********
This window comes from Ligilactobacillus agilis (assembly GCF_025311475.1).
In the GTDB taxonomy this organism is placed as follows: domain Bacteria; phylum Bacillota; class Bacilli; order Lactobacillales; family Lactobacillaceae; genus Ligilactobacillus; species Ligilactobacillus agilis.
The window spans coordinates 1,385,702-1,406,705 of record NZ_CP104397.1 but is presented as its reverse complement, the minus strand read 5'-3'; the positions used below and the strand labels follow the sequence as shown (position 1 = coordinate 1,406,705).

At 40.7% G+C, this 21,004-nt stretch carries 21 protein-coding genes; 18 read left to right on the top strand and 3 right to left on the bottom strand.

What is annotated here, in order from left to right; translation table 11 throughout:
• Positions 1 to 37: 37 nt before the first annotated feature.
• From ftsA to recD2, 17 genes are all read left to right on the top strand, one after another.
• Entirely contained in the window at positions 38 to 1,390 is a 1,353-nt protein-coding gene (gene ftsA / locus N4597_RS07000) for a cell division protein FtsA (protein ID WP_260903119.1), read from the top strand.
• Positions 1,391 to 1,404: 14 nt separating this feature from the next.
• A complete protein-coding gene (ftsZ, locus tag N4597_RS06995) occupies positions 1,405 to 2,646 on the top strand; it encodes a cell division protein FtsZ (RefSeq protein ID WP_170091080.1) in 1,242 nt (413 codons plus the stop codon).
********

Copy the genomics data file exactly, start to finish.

This window comes from Ligilactobacillus agilis (assembly GCF_025311475.1).
In the GTDB taxonomy this organism is placed as follows: domain Bacteria; phylum Bacillota; class Bacilli; order Lactobacillales; family Lactobacillaceae; genus Ligilactobacillus; species Ligilactobacillus agilis.
The window spans coordinates 1,385,702-1,406,705 of record NZ_CP104397.1 but is presented as its reverse complement, the minus strand read 5'-3'; the positions used below and the strand labels follow the sequence as shown (position 1 = coordinate 1,406,705).

At 40.7% G+C, this 21,004-nt stretch carries 21 protein-coding genes; 18 read left to right on the top strand and 3 right to left on the bottom strand.

What is annotated here, in order from left to right; translation table 11 throughout:
• Positions 1 to 37: 37 nt before the first annotated feature.
• From ftsA to recD2, 17 genes are all read left to right on the top strand, one after another.
• Entirely contained in the window at positions 38 to 1,390 is a 1,353-nt protein-coding gene (gene ftsA / locus N4597_RS07000) for a cell division protein FtsA (protein ID WP_260903119.1), read from the top strand.
• Positions 1,391 to 1,404: 14 nt separating this feature from the next.
• A complete protein-coding gene (ftsZ, locus tag N4597_RS06995) occupies positions 1,405 to 2,646 on the top strand; it encodes a cell division protein FtsZ (RefSeq protein ID WP_170091080.1) in 1,242 nt (413 codons plus the stop codon).